When it comes to the possibility that one day they might know who killed their children, “closure” is not a word that the Allens and Cutshalls use. They concede an interest in the killer’s capture — she would like to ask him why, Delores said. Chris said he would like to have him ask their forgiveness. But in conversation, those concerns seem overshadowed by their commitment to forgiveness and their certainty that the killer will one day face a superior judgment.

“We believe in the justice system, too, and we know there are consequences to sin and we would like to see the person caught,” Delores said

“And brought to justice,” added Bob.

“And brought to justice,” echoed Delores. “But it would be a miserable life if we were so absorbed in anger and bitterness that we lost our joy and we don’t want anybody to have that power over us, to take joy from our lives. That’s why we give it to the Lord, knowing he is the final judge.”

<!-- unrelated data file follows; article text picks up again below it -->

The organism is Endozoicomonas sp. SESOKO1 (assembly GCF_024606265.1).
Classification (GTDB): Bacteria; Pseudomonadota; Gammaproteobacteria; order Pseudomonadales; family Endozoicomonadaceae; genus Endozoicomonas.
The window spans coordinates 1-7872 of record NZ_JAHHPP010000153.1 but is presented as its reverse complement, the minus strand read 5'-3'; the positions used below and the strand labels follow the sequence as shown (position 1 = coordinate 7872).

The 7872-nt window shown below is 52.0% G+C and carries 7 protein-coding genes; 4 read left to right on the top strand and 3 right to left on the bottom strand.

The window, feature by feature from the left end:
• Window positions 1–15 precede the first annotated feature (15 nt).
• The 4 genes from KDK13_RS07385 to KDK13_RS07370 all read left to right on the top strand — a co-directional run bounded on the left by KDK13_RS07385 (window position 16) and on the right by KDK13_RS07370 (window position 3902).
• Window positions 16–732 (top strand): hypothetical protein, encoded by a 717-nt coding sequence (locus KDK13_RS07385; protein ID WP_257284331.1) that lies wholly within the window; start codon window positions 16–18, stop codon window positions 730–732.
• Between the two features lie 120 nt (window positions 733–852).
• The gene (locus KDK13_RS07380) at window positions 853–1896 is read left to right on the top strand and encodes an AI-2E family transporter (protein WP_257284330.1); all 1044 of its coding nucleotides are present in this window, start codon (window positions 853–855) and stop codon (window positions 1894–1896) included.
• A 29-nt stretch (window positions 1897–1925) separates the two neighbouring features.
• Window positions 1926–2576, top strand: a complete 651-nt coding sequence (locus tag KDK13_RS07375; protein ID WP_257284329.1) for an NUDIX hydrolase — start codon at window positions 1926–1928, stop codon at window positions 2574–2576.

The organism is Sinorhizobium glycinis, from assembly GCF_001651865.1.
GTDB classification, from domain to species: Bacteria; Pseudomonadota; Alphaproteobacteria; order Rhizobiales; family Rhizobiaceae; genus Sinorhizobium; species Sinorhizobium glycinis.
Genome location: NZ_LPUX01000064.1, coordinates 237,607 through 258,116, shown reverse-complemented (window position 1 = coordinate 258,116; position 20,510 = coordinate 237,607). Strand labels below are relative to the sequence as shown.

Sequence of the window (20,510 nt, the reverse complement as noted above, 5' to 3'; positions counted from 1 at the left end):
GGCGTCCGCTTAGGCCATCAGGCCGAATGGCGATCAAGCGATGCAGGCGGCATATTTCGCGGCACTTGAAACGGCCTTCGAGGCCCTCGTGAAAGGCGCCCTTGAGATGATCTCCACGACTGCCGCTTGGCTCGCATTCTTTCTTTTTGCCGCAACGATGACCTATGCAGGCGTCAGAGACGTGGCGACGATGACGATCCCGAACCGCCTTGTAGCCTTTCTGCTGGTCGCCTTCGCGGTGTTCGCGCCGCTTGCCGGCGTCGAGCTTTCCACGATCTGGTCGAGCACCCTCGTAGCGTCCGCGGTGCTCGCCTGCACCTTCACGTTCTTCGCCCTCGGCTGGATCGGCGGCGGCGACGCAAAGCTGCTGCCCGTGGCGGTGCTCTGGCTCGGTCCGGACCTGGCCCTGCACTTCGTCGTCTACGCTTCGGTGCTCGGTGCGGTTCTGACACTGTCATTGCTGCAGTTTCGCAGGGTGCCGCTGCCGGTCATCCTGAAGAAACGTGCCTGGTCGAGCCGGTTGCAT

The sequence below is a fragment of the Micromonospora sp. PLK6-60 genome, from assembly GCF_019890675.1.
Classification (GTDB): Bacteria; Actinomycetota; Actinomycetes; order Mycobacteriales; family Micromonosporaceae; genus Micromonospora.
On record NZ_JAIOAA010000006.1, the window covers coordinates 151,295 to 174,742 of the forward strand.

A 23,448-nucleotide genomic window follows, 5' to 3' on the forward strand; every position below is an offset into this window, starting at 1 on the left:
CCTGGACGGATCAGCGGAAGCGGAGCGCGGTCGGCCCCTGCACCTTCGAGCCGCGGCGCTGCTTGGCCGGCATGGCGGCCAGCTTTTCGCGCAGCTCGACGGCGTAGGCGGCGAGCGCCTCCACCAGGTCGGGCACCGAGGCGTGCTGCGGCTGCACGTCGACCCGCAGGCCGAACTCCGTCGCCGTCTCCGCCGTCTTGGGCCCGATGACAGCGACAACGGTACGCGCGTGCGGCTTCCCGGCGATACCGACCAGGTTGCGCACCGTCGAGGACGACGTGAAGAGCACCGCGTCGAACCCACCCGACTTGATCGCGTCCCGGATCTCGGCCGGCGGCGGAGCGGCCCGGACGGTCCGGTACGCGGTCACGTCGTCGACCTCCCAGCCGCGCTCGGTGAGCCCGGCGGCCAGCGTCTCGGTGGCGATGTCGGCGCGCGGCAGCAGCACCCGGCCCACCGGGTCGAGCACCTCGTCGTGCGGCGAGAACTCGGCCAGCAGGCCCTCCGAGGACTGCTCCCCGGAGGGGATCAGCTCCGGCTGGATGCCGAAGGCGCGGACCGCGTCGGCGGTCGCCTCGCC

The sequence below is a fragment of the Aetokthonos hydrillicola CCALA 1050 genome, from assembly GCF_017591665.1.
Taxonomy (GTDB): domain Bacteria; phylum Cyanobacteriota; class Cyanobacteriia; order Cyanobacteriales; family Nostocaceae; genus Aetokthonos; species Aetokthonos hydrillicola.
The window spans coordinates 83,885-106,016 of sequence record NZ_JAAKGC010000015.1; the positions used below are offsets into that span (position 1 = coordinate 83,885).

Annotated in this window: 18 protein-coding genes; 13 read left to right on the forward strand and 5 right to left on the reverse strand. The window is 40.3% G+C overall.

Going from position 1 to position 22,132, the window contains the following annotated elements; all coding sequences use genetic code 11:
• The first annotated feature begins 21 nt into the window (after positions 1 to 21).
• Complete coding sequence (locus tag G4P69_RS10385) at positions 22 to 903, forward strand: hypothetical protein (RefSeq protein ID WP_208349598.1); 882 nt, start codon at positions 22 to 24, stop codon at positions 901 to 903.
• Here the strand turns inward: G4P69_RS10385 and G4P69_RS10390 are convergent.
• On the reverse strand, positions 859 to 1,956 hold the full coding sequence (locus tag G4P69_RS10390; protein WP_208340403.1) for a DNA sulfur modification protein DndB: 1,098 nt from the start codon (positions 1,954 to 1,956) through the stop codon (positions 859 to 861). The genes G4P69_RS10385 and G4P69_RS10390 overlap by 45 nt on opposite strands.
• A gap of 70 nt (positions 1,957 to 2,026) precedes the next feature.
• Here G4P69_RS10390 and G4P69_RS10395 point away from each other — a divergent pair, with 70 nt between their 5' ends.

Chris Cutshall said he also pities the killer, foretelling for him a stern fate.

“That guy doesn’t have to face the pitiful anger of a little human being, of a father,” he said. “He has to face the wrath of God. And knowing scripture and believing scripture as I do, that’s an awful thing. I wouldn’t wish that even on him.”

The mothers could not enter their childrens’ bedrooms for several years after the murders.

For nearly three years, Chris Cutshall would periodically find himself flat on the floor, sobbing.

Bob Allen thinks of hunting with his son, and the loss hits him in his gut.

“Jason was an excellent shot,” he said with pride.